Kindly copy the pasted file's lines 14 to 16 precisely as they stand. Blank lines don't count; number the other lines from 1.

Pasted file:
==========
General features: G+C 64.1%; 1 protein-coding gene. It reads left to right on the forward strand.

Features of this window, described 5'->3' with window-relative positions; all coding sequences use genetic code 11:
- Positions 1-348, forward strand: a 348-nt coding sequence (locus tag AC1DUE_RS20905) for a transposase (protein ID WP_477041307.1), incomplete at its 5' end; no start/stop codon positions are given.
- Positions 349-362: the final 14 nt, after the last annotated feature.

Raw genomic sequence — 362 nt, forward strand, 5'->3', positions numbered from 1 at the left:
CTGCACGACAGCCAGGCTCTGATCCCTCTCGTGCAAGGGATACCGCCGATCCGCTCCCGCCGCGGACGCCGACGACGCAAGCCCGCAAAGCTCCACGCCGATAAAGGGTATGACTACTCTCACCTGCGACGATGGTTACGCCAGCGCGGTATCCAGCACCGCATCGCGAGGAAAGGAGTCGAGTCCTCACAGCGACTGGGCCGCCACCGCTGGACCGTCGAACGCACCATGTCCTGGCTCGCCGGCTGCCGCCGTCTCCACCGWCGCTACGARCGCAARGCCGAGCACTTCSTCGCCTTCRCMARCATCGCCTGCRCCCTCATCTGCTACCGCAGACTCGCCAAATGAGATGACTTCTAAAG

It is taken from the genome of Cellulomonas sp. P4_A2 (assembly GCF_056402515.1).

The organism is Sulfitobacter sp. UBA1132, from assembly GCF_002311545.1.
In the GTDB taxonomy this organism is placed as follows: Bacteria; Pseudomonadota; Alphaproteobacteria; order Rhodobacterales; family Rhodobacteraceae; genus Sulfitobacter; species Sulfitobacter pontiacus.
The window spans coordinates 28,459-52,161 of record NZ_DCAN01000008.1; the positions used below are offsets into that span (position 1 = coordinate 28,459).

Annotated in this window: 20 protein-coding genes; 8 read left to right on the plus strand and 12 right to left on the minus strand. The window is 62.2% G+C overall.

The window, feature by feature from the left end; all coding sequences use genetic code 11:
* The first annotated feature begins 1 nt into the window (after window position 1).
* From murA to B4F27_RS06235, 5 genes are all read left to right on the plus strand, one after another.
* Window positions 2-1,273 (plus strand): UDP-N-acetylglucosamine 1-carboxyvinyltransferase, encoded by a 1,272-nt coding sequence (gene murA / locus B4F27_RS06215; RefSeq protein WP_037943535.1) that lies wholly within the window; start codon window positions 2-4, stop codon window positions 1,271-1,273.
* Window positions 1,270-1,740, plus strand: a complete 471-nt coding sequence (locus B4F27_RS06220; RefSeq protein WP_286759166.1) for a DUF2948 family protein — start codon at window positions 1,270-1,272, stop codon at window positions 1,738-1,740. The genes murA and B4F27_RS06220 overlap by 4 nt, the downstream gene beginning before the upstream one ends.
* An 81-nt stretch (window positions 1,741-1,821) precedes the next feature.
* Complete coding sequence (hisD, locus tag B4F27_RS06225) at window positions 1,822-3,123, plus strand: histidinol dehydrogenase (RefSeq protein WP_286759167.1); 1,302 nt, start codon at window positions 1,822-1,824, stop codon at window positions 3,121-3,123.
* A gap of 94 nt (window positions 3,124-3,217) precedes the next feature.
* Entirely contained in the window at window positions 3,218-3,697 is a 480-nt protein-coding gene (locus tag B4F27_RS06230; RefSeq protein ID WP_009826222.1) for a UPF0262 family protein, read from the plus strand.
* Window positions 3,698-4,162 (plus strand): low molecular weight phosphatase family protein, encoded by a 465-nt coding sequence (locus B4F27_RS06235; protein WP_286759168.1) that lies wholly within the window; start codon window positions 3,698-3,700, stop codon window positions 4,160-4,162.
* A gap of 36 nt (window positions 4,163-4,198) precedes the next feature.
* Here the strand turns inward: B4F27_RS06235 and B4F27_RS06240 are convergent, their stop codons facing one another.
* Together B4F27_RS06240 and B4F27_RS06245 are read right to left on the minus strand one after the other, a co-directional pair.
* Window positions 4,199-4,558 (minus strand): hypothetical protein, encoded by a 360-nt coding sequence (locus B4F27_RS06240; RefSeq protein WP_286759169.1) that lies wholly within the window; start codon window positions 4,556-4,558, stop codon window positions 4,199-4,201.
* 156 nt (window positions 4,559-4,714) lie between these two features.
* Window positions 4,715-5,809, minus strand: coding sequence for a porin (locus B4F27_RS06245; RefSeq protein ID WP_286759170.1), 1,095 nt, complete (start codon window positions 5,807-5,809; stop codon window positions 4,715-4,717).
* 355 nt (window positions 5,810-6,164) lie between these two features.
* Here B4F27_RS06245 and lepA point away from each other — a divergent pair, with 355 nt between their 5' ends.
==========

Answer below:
* From murA to B4F27_RS06235, 5 genes are all read left to right on the plus strand, one after another.
* Window positions 2-1,273 (plus strand): UDP-N-acetylglucosamine 1-carboxyvinyltransferase, encoded by a 1,272-nt coding sequence (gene murA / locus B4F27_RS06215; RefSeq protein WP_037943535.1) that lies wholly within the window; start codon window positions 2-4, stop codon window positions 1,271-1,273.
* Window positions 1,270-1,740, plus strand: a complete 471-nt coding sequence (locus B4F27_RS06220; RefSeq protein WP_286759166.1) for a DUF2948 family protein — start codon at window positions 1,270-1,272, stop codon at window positions 1,738-1,740. The genes murA and B4F27_RS06220 overlap by 4 nt, the downstream gene beginning before the upstream one ends.